• dotenv: a zero-dependency module that loads environment variables from a .env file into process.env. You are going to use this module to retrieve the bot token and Pexels API key from the .env file you created.
      • pexels: a convenient wrapper around the Pexels API that can be used both on the server in Node.js and the browser. You are going to use this module to retrieve animal images from Pexels.
      • jimp: an image processing library written entirely in JavaScript for Node, with zero external or native dependencies. You are going to use this library to edit images retrieved from Pexels and insert a fact about an animal in them.
      • uuid: a module that allows you to generate RFC-compliant UUIDs in JavaScript. You are going to use this module to create a unique name for the image retrieved from Pexels.

      Now, install nodemon as a dev dependency:

      • npm install nodemon --save-dev

      nodemon is a tool that develops Node.js based applications by automatically restarting the Node application when it detects file changes in the directory. You will use this module to start and keep your app running as you test your bot.

      Note: At the time of writing these are the versions of the modules that are being used:telegraf : 4.3.0 ; dotenv : 8.2.0; pexels : 1.2.1 ;jimp : 0.16.1 ; uuid : 8.3.2; nodemon : 2.0.12.

      In this step, you created a project directory and initialized a Node.js project for your bot. You also installed the modules needed to build the bot. In the next step, you will register a bot in Telegram and retrieve an API key for the Pexels API.

      Step 2 — Registering Your Bot and Retrieving an API Key From the Pexels API

      In this section, you will first register a bot with BotFather, then retrieve an API key for the Pexels API. BotFather is a chatbot managed by Telegram that allows users to create and manage chatbots.

      Open your preferred Telegram client, search for @BotFather, and start the chat. Send the /newbot slash command and follow the instructions sent by the BotFather:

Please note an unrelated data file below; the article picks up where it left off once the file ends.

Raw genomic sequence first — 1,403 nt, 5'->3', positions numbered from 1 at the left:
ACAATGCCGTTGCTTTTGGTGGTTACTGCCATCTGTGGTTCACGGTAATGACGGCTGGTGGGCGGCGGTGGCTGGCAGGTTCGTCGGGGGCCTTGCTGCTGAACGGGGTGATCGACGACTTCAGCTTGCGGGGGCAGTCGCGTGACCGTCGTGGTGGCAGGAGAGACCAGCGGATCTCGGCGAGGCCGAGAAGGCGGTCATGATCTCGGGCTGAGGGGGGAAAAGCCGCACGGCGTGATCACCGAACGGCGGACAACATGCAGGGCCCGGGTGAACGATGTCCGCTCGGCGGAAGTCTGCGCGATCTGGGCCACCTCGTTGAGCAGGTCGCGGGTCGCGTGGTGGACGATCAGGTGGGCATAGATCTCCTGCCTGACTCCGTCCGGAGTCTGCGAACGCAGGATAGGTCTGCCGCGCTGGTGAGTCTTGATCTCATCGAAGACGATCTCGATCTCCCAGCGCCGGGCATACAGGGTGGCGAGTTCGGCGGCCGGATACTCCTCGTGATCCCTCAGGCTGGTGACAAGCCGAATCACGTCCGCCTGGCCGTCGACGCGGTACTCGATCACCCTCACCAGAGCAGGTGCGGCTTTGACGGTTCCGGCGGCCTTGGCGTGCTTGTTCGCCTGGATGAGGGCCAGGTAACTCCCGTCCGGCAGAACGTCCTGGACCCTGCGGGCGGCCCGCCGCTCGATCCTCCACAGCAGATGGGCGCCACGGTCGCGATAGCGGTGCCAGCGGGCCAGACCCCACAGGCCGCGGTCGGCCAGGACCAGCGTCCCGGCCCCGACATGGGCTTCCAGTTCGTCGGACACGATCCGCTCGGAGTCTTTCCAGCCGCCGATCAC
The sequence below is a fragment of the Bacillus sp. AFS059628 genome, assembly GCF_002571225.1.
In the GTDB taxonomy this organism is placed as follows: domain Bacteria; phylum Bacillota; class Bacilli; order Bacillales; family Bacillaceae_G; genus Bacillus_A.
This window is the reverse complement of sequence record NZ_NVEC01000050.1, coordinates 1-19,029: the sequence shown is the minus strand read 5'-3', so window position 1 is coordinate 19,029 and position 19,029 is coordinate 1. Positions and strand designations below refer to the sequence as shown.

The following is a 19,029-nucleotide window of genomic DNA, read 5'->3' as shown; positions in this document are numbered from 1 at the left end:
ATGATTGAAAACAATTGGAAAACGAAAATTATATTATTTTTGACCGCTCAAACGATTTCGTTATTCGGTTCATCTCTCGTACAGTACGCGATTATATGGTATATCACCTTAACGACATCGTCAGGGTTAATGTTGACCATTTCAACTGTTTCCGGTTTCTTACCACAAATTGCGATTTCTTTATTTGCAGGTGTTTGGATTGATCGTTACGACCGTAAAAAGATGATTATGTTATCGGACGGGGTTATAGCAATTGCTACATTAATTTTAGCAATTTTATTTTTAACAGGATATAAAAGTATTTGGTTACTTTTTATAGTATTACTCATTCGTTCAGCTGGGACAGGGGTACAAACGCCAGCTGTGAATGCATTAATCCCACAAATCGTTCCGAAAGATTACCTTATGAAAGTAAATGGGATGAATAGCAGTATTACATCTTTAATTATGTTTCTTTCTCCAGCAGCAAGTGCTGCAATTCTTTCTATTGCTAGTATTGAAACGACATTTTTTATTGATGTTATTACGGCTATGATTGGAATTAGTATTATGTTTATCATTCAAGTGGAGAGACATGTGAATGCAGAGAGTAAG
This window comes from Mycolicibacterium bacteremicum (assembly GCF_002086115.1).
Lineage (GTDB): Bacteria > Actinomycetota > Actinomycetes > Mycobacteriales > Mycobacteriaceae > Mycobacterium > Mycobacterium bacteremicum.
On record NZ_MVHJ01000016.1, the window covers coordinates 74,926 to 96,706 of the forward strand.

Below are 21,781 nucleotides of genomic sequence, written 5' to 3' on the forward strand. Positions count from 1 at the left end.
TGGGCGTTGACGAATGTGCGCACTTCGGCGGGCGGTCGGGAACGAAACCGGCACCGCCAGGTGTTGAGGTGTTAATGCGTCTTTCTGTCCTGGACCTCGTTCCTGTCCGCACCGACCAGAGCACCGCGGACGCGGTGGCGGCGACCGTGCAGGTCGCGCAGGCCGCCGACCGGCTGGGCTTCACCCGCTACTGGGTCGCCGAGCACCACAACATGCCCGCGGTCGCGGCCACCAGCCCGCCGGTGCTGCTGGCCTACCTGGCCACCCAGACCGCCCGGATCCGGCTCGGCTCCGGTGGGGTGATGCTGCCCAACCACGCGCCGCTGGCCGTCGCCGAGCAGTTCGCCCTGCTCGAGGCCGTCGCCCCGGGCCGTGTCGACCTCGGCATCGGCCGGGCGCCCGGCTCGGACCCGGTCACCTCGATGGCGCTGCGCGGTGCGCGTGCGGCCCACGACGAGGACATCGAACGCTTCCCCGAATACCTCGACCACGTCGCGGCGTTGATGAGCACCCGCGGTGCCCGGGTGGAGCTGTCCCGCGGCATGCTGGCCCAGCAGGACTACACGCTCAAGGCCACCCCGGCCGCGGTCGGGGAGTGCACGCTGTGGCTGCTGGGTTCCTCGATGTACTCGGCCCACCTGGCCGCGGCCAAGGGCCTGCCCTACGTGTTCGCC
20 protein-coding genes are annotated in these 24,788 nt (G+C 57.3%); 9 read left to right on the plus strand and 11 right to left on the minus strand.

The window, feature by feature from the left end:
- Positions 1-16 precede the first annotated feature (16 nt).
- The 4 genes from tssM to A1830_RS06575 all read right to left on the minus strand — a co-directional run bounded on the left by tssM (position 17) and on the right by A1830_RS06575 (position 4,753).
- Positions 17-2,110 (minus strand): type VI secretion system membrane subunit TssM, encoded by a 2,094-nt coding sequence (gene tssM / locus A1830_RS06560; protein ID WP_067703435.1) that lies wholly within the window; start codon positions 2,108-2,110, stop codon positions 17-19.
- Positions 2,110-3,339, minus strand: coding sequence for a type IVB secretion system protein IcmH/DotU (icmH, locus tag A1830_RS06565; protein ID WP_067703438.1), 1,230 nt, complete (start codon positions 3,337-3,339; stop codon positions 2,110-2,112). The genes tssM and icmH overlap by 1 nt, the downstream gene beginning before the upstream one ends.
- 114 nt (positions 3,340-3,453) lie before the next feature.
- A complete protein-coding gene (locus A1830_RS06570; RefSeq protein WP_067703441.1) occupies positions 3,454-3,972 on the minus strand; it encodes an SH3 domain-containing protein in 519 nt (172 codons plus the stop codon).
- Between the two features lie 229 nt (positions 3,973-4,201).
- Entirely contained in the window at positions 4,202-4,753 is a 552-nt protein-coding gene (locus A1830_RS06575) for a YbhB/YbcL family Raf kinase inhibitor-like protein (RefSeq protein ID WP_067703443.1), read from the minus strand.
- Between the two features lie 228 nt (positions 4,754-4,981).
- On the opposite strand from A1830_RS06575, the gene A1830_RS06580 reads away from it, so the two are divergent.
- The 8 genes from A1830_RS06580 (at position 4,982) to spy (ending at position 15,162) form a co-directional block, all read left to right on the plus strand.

Imgur

      After choosing your bot name and username you will receive a message containing your bot access token:

      Imgur

      Copy the bot token, and open your .env file:

      Save the Bot token in a variable named BOT_TOKEN:

      .env

      BOT_TOKEN = "Your bot token"
      

      Now that you have saved your bot token in the .env file, it’s time to retrieve the Pexels API key.

      Navigate to Pexels, and log in to your Pexels account. Click on the Image & Video API tab and create a new API key:

      Imgur

      Copy the API key, and open your .env file:

      Save the API key in a variable named PEXELS_API_KEY. Your .env should look like the following:

      .env

      BOT_TOKEN = "Your_bot_token"
      PEXELS_API_KEY = "Your_Pexels_API_key"
      

      In this section, You have registered your bot, retrieved your Pexels API key, and saved your bot token and Pexels API key in your .env file. In the next section, you are going to create the file responsible for running the bot.

      Step 3 — Creating the main.js File

      In this section, you will create and build out your bot. You will create a file with the label main.js, and this will contain your bot’s logic.

      In the root directory of your project, create and open the main.js file using your preferred text editor:

      Within the main.js file, add the following code to import the libraries you’ll use:

      main.js

      const { Telegraf } = require('telegraf')
      const { v4: uuidV4 } = require('uuid')
      require('dotenv').config()
      let factGenerator = require('./factGenerator')